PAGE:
Slatest PM: Kerry Looks to Close the Deal in Geneva

Slatest PM: Kerry Looks to Close the Deal in Geneva

Slatest PM: Kerry Looks to Close the Deal in Geneva

The Slatest
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Sept. 12 2013 4:34 PM

Slatest PM: Kerry Looks to Close the Deal in Geneva

John Kerry and Russian Foreign minister Sergei Lavrov give a joint press conference in Geneva during their meeting on Syria's chemical weapons, on September 12, 2013

Photo by Larrry Downing/AFP/Getty Images

Josh Voorhees Josh Voorhees

Josh Voorhees is a Slate senior writer. He lives in Iowa City. 

Geneva Talks: Washington Post: "Secretary of State John F. Kerry demanded Thursday that the Syrian government keep its pledge to give up its chemical weapons arsenal and warned that talks with his Russian counterpart cannot become a delaying tactic. Appearing before reporters alongside Russian Foreign Minister Sergei Lavrov, Kerry said that 'achieving a peaceful resolution is clearly preferable to military action' to degrade Syria’s chemical weapons capabilities. But he said it was 'too early to tell whether or not these efforts will succeed.' ... Kerry spoke after Assad said in a Russian television interview that he was willing to cede control of his country’s chemical weapons — but only if the United States stops threatening military action and sending weapons to Syrian rebels."


What Kerry's Looking For: Associated Press: "Kerry will be testing the seriousness of the Russian proposal, and looking for rapid agreement on principles for how to proceed with the Russians, including a demand for a speedy Syrian accounting of their stockpiles, according to officials with the secretary of state. ... Kerry, accompanied by American chemical weapons experts, met for about 45 minutes with Lakhdar Brahimi, the U.N.-Arab League envoy for Syria and was later meeting with [Lavrov]. ... One official said the U.S. hopes to know in a relatively short time if the Russians are trying to stall. Another described the ideas that the Russians have presented so far as an opening position that needs a lot of work and input from technical experts."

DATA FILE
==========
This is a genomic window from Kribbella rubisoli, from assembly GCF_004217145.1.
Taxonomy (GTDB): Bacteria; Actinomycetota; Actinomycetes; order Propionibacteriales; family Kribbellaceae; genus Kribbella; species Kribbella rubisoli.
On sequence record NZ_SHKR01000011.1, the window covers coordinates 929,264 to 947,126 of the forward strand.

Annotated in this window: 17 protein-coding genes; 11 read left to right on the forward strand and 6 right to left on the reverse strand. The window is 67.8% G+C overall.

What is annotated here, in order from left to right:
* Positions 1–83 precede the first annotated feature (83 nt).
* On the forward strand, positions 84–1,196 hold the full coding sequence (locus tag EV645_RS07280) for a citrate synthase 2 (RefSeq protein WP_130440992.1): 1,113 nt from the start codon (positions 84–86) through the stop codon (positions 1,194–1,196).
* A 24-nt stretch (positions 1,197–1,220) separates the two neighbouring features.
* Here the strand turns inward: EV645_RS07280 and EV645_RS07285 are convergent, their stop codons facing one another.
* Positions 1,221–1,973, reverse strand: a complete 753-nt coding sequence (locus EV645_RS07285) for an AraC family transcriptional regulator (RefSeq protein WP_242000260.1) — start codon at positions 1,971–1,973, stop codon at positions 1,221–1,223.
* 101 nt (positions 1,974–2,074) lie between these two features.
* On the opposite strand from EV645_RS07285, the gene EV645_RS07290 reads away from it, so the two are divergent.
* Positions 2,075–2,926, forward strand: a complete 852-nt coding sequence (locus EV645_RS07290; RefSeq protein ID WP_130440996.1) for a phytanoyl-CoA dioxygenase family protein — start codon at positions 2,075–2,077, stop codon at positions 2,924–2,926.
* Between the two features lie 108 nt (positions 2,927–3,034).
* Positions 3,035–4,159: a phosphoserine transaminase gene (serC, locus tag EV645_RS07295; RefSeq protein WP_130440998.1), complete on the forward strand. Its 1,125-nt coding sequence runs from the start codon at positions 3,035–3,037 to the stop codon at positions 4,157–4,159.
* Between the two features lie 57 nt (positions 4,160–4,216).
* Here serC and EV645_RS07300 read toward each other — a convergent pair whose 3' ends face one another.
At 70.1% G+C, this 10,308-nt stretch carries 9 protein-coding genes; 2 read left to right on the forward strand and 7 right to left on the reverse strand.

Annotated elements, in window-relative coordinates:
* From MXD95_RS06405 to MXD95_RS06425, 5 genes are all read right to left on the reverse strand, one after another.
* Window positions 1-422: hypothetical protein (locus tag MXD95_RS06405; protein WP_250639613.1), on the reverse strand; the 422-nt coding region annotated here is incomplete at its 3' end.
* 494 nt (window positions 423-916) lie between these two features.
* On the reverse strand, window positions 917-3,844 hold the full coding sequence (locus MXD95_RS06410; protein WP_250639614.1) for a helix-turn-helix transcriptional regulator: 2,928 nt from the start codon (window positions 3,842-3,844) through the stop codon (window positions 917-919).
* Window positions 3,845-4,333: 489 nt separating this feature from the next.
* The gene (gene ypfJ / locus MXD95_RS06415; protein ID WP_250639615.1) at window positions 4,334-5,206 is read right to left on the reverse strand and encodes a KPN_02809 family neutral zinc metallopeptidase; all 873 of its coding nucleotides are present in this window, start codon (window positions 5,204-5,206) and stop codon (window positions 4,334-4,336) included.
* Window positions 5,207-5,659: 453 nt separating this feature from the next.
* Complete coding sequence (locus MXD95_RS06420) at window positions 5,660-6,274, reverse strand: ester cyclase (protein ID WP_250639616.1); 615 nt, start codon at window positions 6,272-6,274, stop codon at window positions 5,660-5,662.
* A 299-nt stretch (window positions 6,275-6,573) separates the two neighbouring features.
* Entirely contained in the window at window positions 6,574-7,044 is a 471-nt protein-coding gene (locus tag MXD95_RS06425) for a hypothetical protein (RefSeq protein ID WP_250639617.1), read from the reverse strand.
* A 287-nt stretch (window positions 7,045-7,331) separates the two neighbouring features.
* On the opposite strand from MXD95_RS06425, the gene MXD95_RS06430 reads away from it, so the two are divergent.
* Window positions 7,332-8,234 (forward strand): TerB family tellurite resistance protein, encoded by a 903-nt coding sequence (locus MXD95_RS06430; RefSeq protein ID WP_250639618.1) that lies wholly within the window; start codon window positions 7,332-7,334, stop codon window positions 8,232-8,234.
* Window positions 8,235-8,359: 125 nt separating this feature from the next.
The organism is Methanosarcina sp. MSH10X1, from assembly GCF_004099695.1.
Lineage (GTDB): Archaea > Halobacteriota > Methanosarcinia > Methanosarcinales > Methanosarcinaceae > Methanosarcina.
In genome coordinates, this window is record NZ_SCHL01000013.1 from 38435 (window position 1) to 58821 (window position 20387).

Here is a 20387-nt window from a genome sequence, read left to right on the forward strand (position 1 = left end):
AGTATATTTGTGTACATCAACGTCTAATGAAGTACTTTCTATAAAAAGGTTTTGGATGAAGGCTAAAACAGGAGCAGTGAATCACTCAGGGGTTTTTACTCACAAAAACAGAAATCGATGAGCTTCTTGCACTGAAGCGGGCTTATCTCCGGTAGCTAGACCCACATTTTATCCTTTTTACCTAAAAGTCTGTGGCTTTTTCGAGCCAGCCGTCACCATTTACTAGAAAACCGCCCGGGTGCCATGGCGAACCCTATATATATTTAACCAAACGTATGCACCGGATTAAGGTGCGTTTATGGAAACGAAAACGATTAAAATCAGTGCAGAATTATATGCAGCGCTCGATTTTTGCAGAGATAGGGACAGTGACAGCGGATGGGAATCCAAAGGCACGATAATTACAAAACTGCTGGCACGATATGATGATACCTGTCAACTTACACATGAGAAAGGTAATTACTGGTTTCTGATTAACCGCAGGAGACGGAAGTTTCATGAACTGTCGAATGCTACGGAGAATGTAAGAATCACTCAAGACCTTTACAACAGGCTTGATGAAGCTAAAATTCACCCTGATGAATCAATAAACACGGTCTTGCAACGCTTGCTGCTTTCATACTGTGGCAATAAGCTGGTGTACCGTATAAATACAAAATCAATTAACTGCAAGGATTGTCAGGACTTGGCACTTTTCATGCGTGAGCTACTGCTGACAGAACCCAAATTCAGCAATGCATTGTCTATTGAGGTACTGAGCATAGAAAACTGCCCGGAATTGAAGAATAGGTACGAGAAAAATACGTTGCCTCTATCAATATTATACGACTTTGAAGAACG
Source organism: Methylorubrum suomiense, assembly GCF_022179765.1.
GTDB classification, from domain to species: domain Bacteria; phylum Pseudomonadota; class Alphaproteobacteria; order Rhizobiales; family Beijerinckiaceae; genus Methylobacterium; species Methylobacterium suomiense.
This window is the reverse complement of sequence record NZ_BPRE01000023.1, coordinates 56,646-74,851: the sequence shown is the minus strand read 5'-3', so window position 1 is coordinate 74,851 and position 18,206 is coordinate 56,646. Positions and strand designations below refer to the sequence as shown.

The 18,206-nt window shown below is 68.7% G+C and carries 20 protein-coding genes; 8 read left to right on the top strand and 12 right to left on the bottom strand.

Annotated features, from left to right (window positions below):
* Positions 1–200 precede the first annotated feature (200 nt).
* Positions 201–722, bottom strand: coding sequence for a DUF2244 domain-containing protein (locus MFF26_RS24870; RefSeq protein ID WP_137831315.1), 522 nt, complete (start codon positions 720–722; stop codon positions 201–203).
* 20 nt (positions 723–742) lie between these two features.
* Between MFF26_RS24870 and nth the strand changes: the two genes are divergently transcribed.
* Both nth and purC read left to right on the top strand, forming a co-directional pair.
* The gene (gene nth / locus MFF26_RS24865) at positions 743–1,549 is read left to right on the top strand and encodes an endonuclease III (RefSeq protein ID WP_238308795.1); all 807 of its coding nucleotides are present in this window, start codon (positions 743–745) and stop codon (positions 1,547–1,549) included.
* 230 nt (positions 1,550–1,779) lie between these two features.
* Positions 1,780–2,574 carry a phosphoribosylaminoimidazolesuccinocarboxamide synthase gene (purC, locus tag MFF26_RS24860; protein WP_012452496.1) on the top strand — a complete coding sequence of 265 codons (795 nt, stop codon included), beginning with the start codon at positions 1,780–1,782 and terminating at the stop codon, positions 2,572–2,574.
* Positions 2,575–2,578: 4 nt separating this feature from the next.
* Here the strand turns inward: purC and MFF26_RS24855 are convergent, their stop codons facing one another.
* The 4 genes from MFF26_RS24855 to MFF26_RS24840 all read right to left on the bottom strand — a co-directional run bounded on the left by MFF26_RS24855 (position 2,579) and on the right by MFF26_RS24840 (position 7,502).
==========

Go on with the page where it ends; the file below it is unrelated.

The Challenge: New York Times: "The task of coming up with a verifiable plan to inspect, control and dispose of Syria’s chemical weapons during a civil war is daunting. Though Obama administration officials have said the problem of Syria’s chemical weapons has been discussed with the Russians for more than a year, the two sides have not yet talked about the problem in detail. For example, the United States and Russia have yet to compare intelligence on the size of Syria’s chemical stocks, their main elements and their locations. American officials have declassified."

It's Thursday, September 12th, welcome to the Slatest PM. Follow your afternoon host on Twitter at @JoshVoorhees and the whole team at @Slatest.